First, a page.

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Debating Wilderness IN the Wilderness

  August 13, 2013.  It was an unusual assemblage of customers and animals.  Eight mules of gentle temperament, six riders of various abilities, and three hikers who went along  to, er... help pick up any pieces.  Their destination, Mount Thompson Seton, stood six miles and 3,020 feet up a quiet wilderness trail.  Their purpose, to debate the pros and cons of designating the 110,000 acres roadless lands in the north end of the Whitefish Range as congressionally protected Wilderness. 
(To view a PDF of this article, please click here.)
The leader and host, Frank Vitale, is an accomplished packer, professional farrier, and a man of eloquent passion for the wild.  His guest and debate opponent, Larry Wilson, is a North Fork Flathead landowner, retired logger, head of the “North Fork Irregulars”, and a curmudgeon-with-a-purpose on wilderness.
Bob Brown filled another saddle.  Bob represented Whitefish in the Montana legislature for years, served as Secretary of State, and ran for governor against Brian Schweitzer in 2004, and currently serves as chair of the Whitefish Range Partnership (more on that later). 
John Frederick rode yet another mule as long-standing president of the North Fork Preservation Association, and long-time advocate for a Whitefish Range Wilderness.  Ted Forkum, Dale Duff, and Rich Marriot provided mules for riders and gear.  Amy Robinson, Debo Powers, and yours truly, all foot soldiers, hiked in. 
The concept of a mountaintop wilderness debate had great dramatic appeal.  Frank and Larry both love wildlife and wild country.  They would sit on the mountaintop like Greek gods with their heads in the clouds and debate the fate of the mortals below them and the vestiges of  their Wilderness heritage.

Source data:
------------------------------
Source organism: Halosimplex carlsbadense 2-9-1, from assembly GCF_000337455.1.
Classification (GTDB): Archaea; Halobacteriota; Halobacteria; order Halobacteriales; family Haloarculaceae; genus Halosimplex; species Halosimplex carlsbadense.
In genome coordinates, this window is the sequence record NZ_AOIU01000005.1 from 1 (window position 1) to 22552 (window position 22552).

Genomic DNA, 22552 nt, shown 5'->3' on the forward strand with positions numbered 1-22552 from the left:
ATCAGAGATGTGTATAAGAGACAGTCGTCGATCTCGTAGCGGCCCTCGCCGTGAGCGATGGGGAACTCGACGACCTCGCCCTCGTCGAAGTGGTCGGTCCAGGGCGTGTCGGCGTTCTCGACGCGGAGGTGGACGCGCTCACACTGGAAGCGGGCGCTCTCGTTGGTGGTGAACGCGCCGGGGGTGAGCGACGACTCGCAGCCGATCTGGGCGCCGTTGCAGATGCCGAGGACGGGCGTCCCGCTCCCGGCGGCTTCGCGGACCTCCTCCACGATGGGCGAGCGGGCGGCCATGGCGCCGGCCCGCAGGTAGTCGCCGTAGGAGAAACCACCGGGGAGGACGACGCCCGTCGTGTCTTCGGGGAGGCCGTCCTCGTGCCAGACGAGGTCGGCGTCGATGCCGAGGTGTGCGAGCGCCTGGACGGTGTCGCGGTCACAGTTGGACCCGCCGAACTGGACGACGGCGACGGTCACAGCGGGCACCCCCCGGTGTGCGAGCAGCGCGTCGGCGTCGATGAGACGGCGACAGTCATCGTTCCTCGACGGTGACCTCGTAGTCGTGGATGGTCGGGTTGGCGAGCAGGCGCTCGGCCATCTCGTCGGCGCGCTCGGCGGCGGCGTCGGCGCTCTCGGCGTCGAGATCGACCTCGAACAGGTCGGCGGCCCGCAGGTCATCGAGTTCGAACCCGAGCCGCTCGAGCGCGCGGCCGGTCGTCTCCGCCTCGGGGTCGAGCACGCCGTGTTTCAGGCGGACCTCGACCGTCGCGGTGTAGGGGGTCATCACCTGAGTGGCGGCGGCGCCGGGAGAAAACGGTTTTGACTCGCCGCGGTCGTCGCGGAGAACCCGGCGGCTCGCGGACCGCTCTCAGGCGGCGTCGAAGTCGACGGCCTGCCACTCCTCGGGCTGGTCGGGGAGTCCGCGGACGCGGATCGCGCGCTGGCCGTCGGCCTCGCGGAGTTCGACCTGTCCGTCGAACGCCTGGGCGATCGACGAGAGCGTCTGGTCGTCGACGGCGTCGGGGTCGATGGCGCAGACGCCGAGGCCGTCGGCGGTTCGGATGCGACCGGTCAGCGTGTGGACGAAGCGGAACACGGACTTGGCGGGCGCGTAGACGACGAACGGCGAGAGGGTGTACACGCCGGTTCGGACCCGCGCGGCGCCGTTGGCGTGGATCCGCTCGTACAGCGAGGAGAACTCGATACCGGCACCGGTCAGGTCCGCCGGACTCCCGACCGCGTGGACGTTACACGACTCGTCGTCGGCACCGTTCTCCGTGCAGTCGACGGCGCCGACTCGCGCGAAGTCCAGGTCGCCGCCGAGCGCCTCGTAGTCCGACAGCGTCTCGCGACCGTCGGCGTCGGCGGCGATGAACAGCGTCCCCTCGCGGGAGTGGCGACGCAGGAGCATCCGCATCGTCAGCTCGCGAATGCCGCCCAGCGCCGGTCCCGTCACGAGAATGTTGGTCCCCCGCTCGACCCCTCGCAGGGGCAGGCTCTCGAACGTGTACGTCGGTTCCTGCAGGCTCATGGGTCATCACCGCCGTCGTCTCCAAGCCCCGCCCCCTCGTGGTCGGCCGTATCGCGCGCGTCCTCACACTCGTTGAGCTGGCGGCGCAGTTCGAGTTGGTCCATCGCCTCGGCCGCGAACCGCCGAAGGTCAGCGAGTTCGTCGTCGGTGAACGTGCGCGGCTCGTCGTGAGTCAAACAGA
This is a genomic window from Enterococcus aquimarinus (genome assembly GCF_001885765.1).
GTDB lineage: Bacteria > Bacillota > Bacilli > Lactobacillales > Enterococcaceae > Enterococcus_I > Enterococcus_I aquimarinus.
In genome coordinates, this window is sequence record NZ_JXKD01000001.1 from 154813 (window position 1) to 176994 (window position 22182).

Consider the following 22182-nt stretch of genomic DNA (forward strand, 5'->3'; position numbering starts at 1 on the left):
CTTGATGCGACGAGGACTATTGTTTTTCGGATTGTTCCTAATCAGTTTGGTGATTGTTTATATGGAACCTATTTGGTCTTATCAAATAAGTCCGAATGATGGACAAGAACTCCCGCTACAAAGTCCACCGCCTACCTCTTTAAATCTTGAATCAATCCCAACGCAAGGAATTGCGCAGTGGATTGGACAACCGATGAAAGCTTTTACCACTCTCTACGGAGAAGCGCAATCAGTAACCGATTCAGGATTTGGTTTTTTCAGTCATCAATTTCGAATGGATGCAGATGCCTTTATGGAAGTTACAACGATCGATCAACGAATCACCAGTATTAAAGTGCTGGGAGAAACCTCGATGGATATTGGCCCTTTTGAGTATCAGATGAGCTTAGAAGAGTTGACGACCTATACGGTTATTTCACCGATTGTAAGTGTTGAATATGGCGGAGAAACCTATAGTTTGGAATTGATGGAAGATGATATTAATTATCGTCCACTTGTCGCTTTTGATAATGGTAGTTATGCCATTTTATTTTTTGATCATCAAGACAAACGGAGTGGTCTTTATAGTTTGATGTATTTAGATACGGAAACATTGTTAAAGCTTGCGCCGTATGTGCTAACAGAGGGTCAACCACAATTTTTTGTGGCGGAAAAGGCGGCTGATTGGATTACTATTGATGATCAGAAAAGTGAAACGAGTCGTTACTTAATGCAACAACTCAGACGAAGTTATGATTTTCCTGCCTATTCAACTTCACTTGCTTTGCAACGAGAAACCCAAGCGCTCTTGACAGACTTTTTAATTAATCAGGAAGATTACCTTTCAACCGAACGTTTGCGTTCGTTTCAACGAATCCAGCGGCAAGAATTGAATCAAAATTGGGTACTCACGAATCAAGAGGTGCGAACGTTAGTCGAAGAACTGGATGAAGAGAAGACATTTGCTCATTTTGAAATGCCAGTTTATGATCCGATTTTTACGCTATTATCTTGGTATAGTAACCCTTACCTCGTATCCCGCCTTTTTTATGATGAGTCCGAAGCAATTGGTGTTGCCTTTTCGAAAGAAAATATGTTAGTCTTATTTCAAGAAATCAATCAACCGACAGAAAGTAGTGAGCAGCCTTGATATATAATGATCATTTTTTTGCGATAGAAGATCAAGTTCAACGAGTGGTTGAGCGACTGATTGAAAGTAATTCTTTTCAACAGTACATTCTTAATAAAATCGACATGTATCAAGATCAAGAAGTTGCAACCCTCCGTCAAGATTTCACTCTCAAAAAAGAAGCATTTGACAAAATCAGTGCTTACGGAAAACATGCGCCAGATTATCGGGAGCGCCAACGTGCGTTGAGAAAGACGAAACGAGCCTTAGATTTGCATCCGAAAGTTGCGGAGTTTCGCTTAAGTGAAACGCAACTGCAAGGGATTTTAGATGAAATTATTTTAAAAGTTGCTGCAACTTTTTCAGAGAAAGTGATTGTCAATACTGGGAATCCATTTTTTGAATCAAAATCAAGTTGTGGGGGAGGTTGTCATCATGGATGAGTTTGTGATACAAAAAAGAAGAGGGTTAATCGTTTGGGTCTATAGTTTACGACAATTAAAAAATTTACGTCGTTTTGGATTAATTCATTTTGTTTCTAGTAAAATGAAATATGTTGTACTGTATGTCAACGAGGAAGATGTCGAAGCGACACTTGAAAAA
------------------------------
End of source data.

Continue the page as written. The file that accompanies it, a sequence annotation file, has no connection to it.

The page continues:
And this debate would have happened but for the fact that Larry and Frank had already reached an understanding on “The Wilderness Question” over preceding months of conversation.  Frank had invited Larry on the ride more than a year earlier.  In the intervening months they’d debated wilderness in the Whitefish Range Partnership around a table like normal humans and reached an accord.
Larry wrote a glowing report of this trip for the Hungry Horse News which you can read here.  Of his and Frank’s non-debate, he wrote, “over the course of the [Whitefish Range Partnership] meetings, we both became fully aware of the other’s feelings and concerns about wilderness. Thus, there was no big need for a mountain-top debate...”
Were the rest of us disappointed?  Not hardly.  No better moment exists than when adversaries come together as friends, ascend a mountain, and stand at the summit to break bread - or in this case, share venison jerky.  We had fair weather, rain-washed air, vistas in every direction, several varieties of wild game jerky, and Larry’s flask of single malt Scotch to pass around.  We all had smiles that threatened to break our faces, and hearts full of joy at the day.
But who had the best day that day?  Larry who’s in his seventies, said when he got down from the mountain, “That was the best day of my life in the last ten years.”  Some of us replied, “Larry, that’s the Wilderness your praising!” To which he countered, “Proposed wilderness.”  Larry my friend... point taken.  We’ll make that Designated Wilderness soon enough!'
 Epilogue: Do you know the feeling of coming off a mountain peak and the sense of deep satisfaction that you carry down the trail, all the way home?  It was no different amongst this motley crew.  We reached the cars and trucks and mule trailers in late mid-afternoon.  Dale Duff the mule skinner dragged out a cooler of ice-cold beer.  It took nearly an hour for the good-natured ribbing and stories to come to an end.
What is the Whitefish Range Partnership?
We will report on the Partnership in an upcoming newsletter.  This group - convened with the help of Headwaters Montana -  has been meeting since late 2012 and will produce a set of management recommendations for the 400,000 acre Whitefish Range of the Flathead National Forest.  The group plans to complete its discussions before the end of October.